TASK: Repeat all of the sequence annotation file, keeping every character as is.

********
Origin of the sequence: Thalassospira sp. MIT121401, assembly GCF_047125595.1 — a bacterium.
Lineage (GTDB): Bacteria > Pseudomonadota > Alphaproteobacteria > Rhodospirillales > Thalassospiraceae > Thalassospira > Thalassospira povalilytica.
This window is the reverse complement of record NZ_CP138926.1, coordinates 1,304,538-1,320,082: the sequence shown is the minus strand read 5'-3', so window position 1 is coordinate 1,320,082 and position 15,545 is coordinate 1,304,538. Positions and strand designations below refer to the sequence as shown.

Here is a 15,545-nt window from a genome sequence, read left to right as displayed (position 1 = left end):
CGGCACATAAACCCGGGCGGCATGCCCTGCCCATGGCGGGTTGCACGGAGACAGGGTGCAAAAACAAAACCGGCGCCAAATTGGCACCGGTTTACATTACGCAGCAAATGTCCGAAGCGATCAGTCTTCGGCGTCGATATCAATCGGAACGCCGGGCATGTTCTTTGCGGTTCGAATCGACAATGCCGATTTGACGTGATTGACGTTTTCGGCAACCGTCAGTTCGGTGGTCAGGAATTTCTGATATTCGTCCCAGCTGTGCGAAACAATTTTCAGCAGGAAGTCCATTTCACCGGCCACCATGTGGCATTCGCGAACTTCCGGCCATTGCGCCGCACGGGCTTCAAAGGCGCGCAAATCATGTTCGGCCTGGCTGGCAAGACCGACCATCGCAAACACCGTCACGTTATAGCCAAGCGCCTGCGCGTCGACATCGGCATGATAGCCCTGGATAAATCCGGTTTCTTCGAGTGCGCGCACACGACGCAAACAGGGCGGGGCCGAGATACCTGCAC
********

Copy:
Origin of the sequence: Thalassospira sp. MIT121401, assembly GCF_047125595.1 — a bacterium.
Lineage (GTDB): Bacteria > Pseudomonadota > Alphaproteobacteria > Rhodospirillales > Thalassospiraceae > Thalassospira > Thalassospira povalilytica.
This window is the reverse complement of record NZ_CP138926.1, coordinates 1,304,538-1,320,082: the sequence shown is the minus strand read 5'-3', so window position 1 is coordinate 1,320,082 and position 15,545 is coordinate 1,304,538. Positions and strand designations below refer to the sequence as shown.

Here is a 15,545-nt window from a genome sequence, read left to right as displayed (position 1 = left end):
CGGCACATAAACCCGGGCGGCATGCCCTGCCCATGGCGGGTTGCACGGAGACAGGGTGCAAAAACAAAACCGGCGCCAAATTGGCACCGGTTTACATTACGCAGCAAATGTCCGAAGCGATCAGTCTTCGGCGTCGATATCAATCGGAACGCCGGGCATGTTCTTTGCGGTTCGAATCGACAATGCCGATTTGACGTGATTGACGTTTTCGGCAACCGTCAGTTCGGTGGTCAGGAATTTCTGATATTCGTCCCAGCTGTGCGAAACAATTTTCAGCAGGAAGTCCATTTCACCGGCCACCATGTGGCATTCGCGAACTTCCGGCCATTGCGCCGCACGGGCTTCAAAGGCGCGCAAATCATGTTCGGCCTGGCTGGCAAGACCGACCATCGCAAACACCGTCACGTTATAGCCAAGCGCCTGCGCGTCGACATCGGCATGATAGCCCTGGATAAATCCGGTTTCTTCGAGTGCGCGCACACGACGCAAACAGGGCGGGGCCGAGATACCTGCAC